I am so honored and blessed with how much support and care you have given me—please, let me be a part of your lives and let me serve you. Relationships are a two-way street, and I’d love the opportunity to be a blessing to you and your family as well.

Here I am, researching away and trying to stay warm (55 F!)
8. Assist me with US things
As I re-enter the US, I will be dealing with a wide variety of services that I haven’t used in a while (phones! banks! gas stations!), dealing with needs of housing, vehicles, food while travelling, trying to find resources for training/education (any know about veterinary training for lay people? good first-aid courses for off-the-beaten path? self-defense courses?), purchasing items needed in PNG, and much more. If you are interested in helping me out with some tangible needs (accompanying me to do things, doing research for me, loaning items etc.), please contact me.

9. Pray

Your prayers for me and my family during this transition time are greatly appreciated and extremely powerful—don’t underestimate them! And, if you are comfortable, instead of just saying “I’ll pray for you,” have you thought of just stopping a moment and joining me in prayer at that time?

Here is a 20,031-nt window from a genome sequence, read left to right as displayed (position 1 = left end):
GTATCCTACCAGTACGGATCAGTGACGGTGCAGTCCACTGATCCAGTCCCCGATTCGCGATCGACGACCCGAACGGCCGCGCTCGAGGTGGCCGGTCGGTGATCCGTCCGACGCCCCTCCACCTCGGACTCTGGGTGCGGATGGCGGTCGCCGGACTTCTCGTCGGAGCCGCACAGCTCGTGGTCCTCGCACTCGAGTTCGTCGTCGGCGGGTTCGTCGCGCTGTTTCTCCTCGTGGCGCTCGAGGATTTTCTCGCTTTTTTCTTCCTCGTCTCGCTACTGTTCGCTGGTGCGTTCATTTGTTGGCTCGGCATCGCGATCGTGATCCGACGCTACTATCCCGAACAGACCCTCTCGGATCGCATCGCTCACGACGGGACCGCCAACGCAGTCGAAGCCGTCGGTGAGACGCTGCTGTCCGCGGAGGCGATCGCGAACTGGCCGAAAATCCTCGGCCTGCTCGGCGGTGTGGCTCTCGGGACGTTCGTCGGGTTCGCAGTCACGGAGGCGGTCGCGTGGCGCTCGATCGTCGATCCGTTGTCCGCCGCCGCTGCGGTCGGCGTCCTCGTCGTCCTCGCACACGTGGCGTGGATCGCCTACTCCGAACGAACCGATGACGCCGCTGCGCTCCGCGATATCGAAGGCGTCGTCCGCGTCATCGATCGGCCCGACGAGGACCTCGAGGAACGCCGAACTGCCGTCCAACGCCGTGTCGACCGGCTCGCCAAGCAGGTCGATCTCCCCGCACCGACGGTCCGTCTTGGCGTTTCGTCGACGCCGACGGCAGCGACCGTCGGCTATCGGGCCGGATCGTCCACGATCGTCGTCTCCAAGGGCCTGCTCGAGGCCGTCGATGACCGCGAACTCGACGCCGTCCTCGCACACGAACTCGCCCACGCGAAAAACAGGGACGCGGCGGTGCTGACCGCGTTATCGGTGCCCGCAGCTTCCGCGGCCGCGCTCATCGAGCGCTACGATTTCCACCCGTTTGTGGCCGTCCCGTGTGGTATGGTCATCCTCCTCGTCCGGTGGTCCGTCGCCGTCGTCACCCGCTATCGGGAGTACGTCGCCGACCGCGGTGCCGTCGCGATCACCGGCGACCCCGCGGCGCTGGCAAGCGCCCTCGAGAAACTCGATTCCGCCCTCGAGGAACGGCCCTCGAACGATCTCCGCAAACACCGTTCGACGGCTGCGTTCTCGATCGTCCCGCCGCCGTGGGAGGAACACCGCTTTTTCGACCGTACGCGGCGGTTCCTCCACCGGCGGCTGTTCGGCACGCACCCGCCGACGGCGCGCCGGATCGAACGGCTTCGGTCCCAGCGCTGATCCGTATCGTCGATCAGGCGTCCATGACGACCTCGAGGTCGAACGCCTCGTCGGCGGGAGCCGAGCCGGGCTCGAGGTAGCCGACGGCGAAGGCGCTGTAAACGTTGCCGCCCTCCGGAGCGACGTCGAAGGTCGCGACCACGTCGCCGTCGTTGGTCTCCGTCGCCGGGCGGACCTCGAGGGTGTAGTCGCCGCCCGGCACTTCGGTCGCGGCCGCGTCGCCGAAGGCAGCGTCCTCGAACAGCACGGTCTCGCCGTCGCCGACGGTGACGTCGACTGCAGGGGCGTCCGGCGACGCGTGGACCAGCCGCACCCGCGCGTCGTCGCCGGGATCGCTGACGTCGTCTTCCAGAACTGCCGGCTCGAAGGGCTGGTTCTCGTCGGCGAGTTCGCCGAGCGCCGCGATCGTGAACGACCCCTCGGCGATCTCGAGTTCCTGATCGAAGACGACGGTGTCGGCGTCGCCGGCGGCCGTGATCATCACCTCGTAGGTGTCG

10. Educate yourself.
Do you know where PNG is located? (Hint: not Africa) One very practical way you can help your missionary is by reading up on the country that he/she works in, noticing when it’s in the news, and following what your missionary has been doing during his/her term (Do you remember what my job is?). Also, it can be very helpful if you read up on missionary care and the process of reentering the home country; there are lots of great resources out there. I’m outlining a few below (and will be blogging more on the reentry topic as well).

Missionary Reentry
Caring for Missionaries on HMA-Furlough
The Emotional Needs of Women on the Field
Caring for People in Missions
Supporting Missions Workers: The Key Role of the Sending Church:
Adopt a Missionary
Coming “Home”  
Serving As Senders (and here’s a chapter from the book on reentry)
The Reentry Team

What other ideas do you have to help your missionary when he/she returns on home assignment? Or, for missionaries, what has been helpful for you?